Kenney Funderburk and Shane Heyward did everything they could Friday night to extend Columbus State's season.
In the end, the duo's efforts weren't enough, as USC-Aiken battled back to defeat Columbus State 69-64 in the Peach Belt Conference tournament quarterfinals at the Lumpkin Center.
The fault for the loss couldn't be laid at the feet of Funderburk nor Heyward. The junior pair was responsible for more than half of the Cougars' (14-13) points, after all, as Funderburk had a team-high 21 while Heyward contributed 17.
"I just want to commend my guys for coming out tonight and playing with a lot of toughness," Columbus State coach Robert Moore said. "I thought it was like an Ali-Frazier fight. We just came out on the short end of the stick. You could tell why USC-Aiken was 27-3 and one of the top teams in the country. They made more plays than we made to win the basketball game."
Columbus State certainly had its chances, though.
It seemed the turning point came with just 10 minutes to play. Down 43-41, Funderburk found himself in a one-on-one matchup behind the arc on the right elbow. As he shot the ball, he was knocked to the ground.
It didn't matter.
The ball never touched the rim as it went through the net.
Though he didn't convert the free throw on the four-point play opportunity, his teammates helped him out on the next trip down the floor.
DeAngelo Kirkland got loose on a fast break to lay the ball in. Like Funderburk on the previous possession, he too was fouled. Unlike Funderburk, he made his free throw, giving the Cougars a 47-43 lead.
But the Pacers (27-3) refused to quit, showing the level of play that helped them go 18-1 in the Peach Belt during the regular season.
Over the next seven minutes, USC-Aiken went on a 17-6 run to retake the lead at 60-54.
At the same time, the Cougars' offense went ice-cold. After a layup by Heyward at the 8:00 mark, Columbus State went five and a half minutes without making another field goal. The drought was finally ended by Heyward, who converted on a layup once more with 2:34 remaining.
The Cougars fired one last salvo with just 1:04 to play, as Heyward went 1-for-2 from the free throw line to cut the lead to 62-60.
On the ensuing possession, however, USC-Aiken guard DeVontae Wright made a 3-pointer the old-fashioned way hitting a jump shot, getting to the charity stripe and making his free throw. At 65-60 with just 50 seconds left on the clock, the deficit was too much for Columbus State to overcome.
The Cougars' late push was emblematic of a back-and-forth second half, with neither team able to give itself much breathing room. The last 20 minutes saw eight lead changes and three ties.
After looking over the stat sheet, Moore blamed one area for the team's loss: The free throw line. Noting it's been the Cougars' "Achilles' heel" all season, it came back to bite them once again down the stretch Friday night. Columbus State made just 54.5 percent (12 of 22) of their free throws, compared to the 69.2 percent (18 of 26) effort from USC-Aiken.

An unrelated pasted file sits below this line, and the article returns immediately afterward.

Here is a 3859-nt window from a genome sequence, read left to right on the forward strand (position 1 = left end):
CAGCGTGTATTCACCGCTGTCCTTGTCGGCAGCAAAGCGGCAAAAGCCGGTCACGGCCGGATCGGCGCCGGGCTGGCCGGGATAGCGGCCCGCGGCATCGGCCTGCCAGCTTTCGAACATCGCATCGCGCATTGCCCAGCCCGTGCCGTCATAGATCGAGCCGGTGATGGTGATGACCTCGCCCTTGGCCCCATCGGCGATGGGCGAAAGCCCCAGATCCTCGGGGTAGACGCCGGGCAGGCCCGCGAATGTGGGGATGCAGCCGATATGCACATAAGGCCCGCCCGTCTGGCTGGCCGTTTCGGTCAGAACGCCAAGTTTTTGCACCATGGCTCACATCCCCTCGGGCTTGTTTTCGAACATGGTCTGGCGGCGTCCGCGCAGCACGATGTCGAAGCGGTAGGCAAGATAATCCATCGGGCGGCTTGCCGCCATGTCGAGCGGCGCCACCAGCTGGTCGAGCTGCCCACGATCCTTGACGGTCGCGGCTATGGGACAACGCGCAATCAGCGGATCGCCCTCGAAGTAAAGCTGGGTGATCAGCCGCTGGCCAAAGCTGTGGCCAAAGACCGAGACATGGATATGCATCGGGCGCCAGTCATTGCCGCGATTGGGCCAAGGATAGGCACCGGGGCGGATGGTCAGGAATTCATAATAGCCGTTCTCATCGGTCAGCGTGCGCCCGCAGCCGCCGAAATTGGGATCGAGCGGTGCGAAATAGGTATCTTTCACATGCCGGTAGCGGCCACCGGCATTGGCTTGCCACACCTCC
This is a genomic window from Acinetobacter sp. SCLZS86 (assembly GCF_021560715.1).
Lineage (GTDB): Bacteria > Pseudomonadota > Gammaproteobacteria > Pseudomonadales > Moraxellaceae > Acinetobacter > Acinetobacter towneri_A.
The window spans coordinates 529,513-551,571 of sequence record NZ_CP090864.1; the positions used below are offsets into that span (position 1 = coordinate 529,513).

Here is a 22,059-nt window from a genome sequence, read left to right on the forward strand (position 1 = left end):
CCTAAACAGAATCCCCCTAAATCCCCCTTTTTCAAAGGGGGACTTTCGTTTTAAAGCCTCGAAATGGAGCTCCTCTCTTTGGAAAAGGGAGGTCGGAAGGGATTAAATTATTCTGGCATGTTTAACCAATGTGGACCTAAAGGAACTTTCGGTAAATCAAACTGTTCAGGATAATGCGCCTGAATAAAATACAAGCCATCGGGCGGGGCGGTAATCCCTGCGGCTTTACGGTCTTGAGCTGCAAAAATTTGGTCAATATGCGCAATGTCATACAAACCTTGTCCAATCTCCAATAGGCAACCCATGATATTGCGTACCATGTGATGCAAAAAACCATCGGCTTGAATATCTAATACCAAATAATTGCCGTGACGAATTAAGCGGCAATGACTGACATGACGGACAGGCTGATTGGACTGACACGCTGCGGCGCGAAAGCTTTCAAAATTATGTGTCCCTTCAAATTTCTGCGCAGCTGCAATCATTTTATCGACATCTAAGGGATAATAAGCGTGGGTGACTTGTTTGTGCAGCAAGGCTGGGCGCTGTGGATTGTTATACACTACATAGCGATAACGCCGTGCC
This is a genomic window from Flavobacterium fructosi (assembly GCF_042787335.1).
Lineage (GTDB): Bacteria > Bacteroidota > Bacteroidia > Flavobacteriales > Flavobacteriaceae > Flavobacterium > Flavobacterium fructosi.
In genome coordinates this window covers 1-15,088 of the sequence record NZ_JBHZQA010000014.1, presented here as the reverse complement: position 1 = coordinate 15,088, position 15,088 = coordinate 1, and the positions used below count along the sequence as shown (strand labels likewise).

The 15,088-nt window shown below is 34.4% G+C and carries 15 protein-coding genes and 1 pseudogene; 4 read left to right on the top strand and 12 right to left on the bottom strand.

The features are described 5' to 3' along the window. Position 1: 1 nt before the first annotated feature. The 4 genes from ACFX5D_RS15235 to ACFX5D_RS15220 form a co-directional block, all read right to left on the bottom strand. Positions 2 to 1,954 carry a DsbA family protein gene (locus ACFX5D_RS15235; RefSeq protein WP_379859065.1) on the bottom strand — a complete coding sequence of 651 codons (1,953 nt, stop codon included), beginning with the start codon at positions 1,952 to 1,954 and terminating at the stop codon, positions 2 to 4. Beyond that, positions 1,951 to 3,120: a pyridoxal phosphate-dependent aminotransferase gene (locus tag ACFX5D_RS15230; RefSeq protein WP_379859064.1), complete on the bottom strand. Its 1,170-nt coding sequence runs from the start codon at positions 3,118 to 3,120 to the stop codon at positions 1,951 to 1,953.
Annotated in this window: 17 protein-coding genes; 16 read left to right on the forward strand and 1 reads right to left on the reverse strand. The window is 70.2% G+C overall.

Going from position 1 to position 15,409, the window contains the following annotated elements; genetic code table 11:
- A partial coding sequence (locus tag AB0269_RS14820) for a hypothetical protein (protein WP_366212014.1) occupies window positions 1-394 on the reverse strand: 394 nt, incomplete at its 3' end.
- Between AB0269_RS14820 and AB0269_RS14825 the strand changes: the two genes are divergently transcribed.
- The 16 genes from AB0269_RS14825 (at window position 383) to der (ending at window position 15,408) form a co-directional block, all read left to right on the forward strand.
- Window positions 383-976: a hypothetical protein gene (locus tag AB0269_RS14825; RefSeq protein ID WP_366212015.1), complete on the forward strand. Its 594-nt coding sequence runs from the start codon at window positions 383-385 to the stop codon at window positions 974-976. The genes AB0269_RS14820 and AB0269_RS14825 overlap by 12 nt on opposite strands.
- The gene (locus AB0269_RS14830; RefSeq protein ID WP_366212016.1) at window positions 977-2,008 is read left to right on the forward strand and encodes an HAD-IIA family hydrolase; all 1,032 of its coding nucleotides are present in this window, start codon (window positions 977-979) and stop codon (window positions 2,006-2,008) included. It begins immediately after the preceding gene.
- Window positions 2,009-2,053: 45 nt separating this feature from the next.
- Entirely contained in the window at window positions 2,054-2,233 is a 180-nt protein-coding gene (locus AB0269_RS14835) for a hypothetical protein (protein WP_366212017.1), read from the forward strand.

The 3-point line wasn't kind to the Cougars, either, as they made 11.8 percent (2-for-17) of their attempts. It didn't bother Moore, however, explaining what he believed was the reason his team's woeful 3-point percentage.
"I thought late we had to take some rushed threes just because we wanted to try to stay in the game," he said.
Columbus State never lost contact with USC-Aiken in the first half. Even though the Cougars won the opening tip, they were unable to edge ahead in the first 10 minutes.
The Cougars grabbed their first lead at the 9:58 mark, as Funderburk's jump shot put them on top 15-13. Thanks to four more points by Funderburk, Columbus State eventually extended the advantage to 20-13 with just under seven minutes to go in the first half.
But then the Pacers began to claw their way back. USC-Aiken finished the final six minutes on a 14-6 run to head into the locker room with a one-point lead. But to do so, it needed some last-second magic.
With time winding down and Columbus State up 26-24, senior guard Ronald Zimmerman pulled up behind the 3-point line and let it fly. His shot swished through the net as the buzzer sounded, putting the Pacers in front 27-26 at the half.
It was a play that left the teams taking divergent views on its importance.
Pacers coach Vince Alexander pulled no punches, calling the shot "huge" for his team.
"It was a very, very big shot and that's what Ronald does," he said. "'Tae'" (Wright) knows that and he did a phenomenal of drawing the 'D' and kicking it to him. And then Ronald just rose up and shot it and made it. ... I think it gave us some hope going in at halftime."
Moore begged to differ.
"I dont think so," he said when asked whether the shot deflated the team. "I think our guys realized our backs were against the wall (as it was)."
Still, the Cougars pushed their opponent to the brink. It unfolded exactly the way Moore predicted, Funderburk said.
This time, it just didn't turn out in their favor.
"Coach has been preaching from Day 1 that its going to be a game of runs," Funderburk said. "Aiken made a run, we made a run. They made more runs at the end and we couldnt withstand (it)."